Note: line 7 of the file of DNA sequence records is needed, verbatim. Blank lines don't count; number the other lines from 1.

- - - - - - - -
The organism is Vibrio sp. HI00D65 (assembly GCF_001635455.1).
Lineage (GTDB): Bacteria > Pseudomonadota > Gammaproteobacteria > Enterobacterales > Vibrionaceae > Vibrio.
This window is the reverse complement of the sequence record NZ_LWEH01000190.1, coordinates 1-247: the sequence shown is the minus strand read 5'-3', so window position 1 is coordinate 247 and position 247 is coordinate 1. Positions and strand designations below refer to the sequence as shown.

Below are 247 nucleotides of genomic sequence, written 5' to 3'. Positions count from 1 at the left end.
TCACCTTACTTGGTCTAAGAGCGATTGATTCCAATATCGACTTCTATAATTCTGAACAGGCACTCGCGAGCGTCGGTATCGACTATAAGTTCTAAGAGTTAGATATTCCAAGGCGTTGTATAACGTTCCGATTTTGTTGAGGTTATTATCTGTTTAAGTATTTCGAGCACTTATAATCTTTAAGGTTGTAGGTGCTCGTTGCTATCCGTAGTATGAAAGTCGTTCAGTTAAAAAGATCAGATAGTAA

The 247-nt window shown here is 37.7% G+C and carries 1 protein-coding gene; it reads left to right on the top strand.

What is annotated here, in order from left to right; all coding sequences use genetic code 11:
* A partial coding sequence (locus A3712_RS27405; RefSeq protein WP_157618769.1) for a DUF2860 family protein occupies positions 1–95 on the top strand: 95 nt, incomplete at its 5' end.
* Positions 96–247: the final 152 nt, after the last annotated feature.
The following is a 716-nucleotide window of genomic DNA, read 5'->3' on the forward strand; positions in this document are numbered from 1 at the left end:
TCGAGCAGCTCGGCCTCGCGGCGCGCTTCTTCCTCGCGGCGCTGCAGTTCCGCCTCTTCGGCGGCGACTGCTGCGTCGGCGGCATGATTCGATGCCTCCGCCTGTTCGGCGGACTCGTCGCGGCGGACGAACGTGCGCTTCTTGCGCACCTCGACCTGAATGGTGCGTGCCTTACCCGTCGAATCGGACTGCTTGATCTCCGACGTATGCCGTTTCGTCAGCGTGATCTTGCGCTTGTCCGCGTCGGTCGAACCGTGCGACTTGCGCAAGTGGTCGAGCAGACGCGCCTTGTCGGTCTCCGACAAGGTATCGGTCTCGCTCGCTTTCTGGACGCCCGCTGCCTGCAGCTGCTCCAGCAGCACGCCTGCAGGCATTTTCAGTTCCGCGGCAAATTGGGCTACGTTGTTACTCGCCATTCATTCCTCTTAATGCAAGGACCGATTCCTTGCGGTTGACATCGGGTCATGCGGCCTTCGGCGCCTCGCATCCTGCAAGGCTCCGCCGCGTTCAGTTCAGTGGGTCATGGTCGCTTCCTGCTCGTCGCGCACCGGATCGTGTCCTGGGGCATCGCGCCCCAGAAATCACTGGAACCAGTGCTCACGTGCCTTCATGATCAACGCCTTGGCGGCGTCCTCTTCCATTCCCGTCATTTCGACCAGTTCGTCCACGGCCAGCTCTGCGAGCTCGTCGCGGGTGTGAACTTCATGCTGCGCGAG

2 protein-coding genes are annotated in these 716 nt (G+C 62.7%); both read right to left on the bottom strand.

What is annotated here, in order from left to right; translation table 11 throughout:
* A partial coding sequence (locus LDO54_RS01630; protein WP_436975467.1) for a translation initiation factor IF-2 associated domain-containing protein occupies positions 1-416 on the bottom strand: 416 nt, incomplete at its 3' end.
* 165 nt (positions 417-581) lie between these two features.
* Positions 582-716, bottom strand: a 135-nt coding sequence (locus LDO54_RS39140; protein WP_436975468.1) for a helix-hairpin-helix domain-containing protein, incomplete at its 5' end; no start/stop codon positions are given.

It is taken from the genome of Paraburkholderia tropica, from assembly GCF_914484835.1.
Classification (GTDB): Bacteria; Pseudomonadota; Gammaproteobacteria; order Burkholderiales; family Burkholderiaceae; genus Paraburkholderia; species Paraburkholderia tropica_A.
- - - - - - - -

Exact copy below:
What is annotated here, in order from left to right; all coding sequences use genetic code 11: